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|The Atkins Diet Reviewed|
|Written by Jeff Behar, MS, MBA|
Dr.Robert Atkins created a diet that changed the way millions of Americans ate, as well as how millions more thought about food. Often the diet is misquoted. Learn more about this diet from the nutrition and health experts at Muscle mag Fitness.
About Dr. Atkins
Dr.Robert Atkins addressed his own weight condition from a diet he read in the Journal of the American
Medical Association. Realizing the
benefits of the diet he followed Atkins later popularized the idea as The Atkins Diet in a series of books,
starting with Dr. Atkins' Diet Revolution in 1972. The Atkins Diet
or just 'Atkins' is a well known low carbohydrate diet.
How Atkins Diet Works
The Atkins Diet states we can change our metabolism and lose weight easily simply by eating foods high in protein and fat and limiting foods high in carbohydrate. Consuming a high level of carbohydrates causes overproduction of insulin, leading to increased hunger and weight gain. The diet encourages the consumption of foods rich in protein.
The Four Stages of the Atkins Diet
The Induction phase is the first, and most restrictive, phase of the Atkins Nutritional Approach. It is intended to cause the body to quickly enter a state of ketosis. Carbohydrate intake is limited to 20 net grams per day.
Ongoing Weight Loss
The Ongoing Weight Loss (OWL) phase of Atkins consists of an increase in carbohydrate intake, but remaining at levels where weight loss occurs. The target daily carbohydrate intake increases each week by 5 net grams.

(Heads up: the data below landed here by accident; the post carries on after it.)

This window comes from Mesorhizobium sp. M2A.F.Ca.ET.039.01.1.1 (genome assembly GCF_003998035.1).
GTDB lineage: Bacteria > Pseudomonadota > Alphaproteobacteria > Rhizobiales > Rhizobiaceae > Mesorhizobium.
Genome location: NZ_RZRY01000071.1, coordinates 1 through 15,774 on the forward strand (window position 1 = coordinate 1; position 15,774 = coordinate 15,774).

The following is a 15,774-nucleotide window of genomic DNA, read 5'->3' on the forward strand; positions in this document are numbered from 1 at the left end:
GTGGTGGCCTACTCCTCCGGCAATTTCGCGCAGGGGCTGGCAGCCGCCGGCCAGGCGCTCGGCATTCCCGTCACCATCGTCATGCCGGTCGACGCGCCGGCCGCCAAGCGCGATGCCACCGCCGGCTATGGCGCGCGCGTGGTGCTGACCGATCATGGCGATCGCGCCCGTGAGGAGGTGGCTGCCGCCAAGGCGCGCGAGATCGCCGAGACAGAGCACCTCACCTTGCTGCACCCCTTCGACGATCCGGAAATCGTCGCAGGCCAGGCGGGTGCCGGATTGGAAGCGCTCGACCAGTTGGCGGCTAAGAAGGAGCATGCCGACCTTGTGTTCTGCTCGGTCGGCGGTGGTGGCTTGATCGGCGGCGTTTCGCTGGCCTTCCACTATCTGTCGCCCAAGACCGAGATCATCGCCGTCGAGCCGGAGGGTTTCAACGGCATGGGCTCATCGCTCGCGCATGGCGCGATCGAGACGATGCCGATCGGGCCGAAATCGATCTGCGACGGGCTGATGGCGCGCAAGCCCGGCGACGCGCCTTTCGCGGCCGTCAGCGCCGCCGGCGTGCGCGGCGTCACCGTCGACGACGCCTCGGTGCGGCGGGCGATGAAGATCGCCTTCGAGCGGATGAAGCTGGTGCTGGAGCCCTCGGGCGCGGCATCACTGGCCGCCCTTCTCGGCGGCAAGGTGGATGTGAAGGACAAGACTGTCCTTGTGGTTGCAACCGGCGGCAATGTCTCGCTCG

Carbohydrate intake is increased again this time by 10 net carbs a week from the ladder groupings, and the key goal in this phase is to find the "Critical Carbohydrate Level for Maintenance", this is the maximum number of carbohydrates you can eat each day without gaining weight.
This phase is intended to carry on the habits acquired in the previous phases, and avoid the common end-of-diet mindset that can return people to their previous habits and previous weight. Whole, unprocessed food choices are emphasized, with the option to drop back to an earlier phase if you begin to gain weight.
Each stage becomes progressively less restrictive and
gradually increases carbohydrates allowed.
What Food is Allowed in Atkins Diet
The allowed foods include a liberal amount of all meats, fish, shellfish, fowl, and eggs; up to 4 ounces (113 g) of soft or semi-soft cheese; salad vegetables; other low carbohydrate vegetables; and butter and vegetable oils.
Sample Menu Plan from the Atkins Diet
Italian sausage frittata
Cup of Herbal TeaLunch
Tuna salad with mixed leafy greens topped with bacon bits
Bacon cheeseburger with broccoli and cauliflower
Fresh fruit kebobs
What Food is Not Allowed in Atkins Diet
No bread, alcohol, or carbonated beverages, not even diet soda. Beverages are limited to water, and consumption of caffeine is not allowed. It May be difficult to eliminate breads and cereals, especially in families with children who love these types of foods.
Misconceptions about the Atkins Diet